Soon he was under arrest, though he maintains he had nothing to do with the protest activity, and though his old friend lawyer Kenneth Young and Councilman Angel Ortiz vouched for him. Young and Ortiz had gone to the warehouse with other lawyers and city officials as word spread that police had surrounded it.
Police charged Umholtz - and all 75 people inside - with various misdemeanors involving illegal protest activity and took him to jail, where he stayed for two days. He was released on his own recognizance. His lawyer said that Umholtz tried to give his name but that police decided he was a John Doe. Some protesters had refused to give their names to police or the courts.
Yesterday, the city began to process the court cases of the arrested protesters by offering 104 people accelerated rehabilitative disposition - the equivalent of six months' probation with a $300 fine and ending in a clean record. Umholtz, 31, refused to accept the offer and chose to go to trial on Oct. 23.
"There's no way he's accepting [accelerated rehabilitation]. He deserves an apology from the city," Young said.
On the day of the raid at the warehouse, Young said, "We spoke to the officer in charge and told them the situation," that he had nothing to do with the protests.
Ortiz said, "I was with the people who were speaking to the police on [Umholtz's] behalf. They knew the [heroic] incident. I was there when they told the cops those things. They were not going to listen; they were going to arrest everybody in the warehouse," Ortiz said.
Young said the police promised not to arrest Umholtz, but did anyway.
"I was repulsed by what happened that day," Young said.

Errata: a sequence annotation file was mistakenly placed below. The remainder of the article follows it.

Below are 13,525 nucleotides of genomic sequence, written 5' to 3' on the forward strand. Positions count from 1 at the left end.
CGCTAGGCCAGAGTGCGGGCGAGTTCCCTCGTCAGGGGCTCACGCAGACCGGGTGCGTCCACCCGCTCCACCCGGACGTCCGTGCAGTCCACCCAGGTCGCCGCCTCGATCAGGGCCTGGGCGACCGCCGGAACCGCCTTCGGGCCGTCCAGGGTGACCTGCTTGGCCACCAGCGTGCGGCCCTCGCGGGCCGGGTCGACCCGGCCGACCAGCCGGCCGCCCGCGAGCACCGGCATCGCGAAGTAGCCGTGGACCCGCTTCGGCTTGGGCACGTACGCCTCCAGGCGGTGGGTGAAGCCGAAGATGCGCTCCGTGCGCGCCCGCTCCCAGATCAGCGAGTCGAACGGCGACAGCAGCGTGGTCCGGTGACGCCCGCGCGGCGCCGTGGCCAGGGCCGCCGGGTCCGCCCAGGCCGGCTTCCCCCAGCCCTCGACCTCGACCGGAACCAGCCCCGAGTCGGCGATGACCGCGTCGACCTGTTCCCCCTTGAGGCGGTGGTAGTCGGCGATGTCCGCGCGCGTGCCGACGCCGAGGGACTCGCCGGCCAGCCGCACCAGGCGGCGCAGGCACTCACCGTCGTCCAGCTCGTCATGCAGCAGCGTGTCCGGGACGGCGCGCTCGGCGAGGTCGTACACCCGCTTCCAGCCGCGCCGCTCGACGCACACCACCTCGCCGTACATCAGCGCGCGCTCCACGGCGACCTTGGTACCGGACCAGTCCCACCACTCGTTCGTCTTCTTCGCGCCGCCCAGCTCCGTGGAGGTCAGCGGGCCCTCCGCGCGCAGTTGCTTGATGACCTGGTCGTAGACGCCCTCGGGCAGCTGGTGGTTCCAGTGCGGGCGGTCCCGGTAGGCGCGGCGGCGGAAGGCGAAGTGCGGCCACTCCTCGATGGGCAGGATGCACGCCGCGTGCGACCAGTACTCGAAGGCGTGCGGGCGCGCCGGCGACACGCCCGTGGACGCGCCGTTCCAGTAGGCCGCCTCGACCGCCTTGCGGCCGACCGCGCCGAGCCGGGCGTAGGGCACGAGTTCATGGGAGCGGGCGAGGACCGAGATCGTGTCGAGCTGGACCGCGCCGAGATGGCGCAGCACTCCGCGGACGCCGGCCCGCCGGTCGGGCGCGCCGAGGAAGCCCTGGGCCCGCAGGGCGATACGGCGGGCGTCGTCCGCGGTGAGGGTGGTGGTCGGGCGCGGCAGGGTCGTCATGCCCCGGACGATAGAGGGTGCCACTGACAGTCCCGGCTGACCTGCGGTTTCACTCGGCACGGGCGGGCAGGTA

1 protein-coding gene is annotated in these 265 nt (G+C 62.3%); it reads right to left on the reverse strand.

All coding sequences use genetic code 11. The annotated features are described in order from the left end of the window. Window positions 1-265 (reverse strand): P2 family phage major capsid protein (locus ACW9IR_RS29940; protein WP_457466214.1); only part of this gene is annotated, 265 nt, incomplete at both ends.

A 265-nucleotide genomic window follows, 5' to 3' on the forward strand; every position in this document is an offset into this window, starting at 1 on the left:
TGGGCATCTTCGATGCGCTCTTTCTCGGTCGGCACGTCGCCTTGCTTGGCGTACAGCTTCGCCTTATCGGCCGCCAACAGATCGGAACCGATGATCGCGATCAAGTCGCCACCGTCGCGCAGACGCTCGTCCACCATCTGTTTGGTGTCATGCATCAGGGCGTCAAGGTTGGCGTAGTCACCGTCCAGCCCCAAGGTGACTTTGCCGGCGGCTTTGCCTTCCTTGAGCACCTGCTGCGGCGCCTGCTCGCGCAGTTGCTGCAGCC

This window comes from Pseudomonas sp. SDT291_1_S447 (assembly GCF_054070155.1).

During convention week, Mayor Street vowed that the protesters would not receive any breaks when it came to prosecution.
But accelerated rehabilitation is "non-reporting probation," Cathie Abookire of the District Attorney's Office said. "At the end of the six months, they would pay a fine - $300 - restitution to the city for the costs of handling this. The record is expunged at the end of six months," she said.
Jennifer Kates, 20, of Buckingham, also refused accelerated rehabilitation. "I'm not guilty of anything. I'm not going to accept a compromise except a full acquittal," she said. Her trial is set for Oct. 23.
"With Jennifer's case, they're going to have to establish that she did something wrong," her lawyer, Andrew Erba said.
The 96 people who opted to continue their cases until Sept. 30 were given that option because the District Attorney's Office did not decide until Friday afternoon to offer accelerated rehabilitation, Assistant District Attorney Charles Ehrlich said. The offer extends to those scheduled for status hearings on Sept. 23 and 30, but must be accepted or declined on those days, he said.
Among the others who were in court for status hearings were John Sellers, originally held on $1 million bail, and Terrence McGuckin, whose original bail was $500,000. Bail for both was later reduced and both men are charged with misdemeanors. Their cases were continued until Sept. 30, although neither was offered accelerated rehabilitation.
"Just because you have misdemeanors doesn't qualify you for [accelerated rehabilitation]," said David Desiderio, the assistant district attorney prosecuting Sellers, McGuckin and Kate Sorensen. Sorensen will have a pretrial hearing on felony charges Thursday.
Also in court yesterday were nine people arrested during a protest on July 31 against the School of the Americas, which is near Fort Benning, Ga. All were offered accelerated rehabilitation.
Bryn Hammarstrom, 53, a nurse at Parkview Hospital, said he accepted accelerated rehabilitation because he couldn't afford to miss any more work. "I'm the only one who accepted, but it's because of my work situation."
Linda K. Harris' e-mail address is email@example.com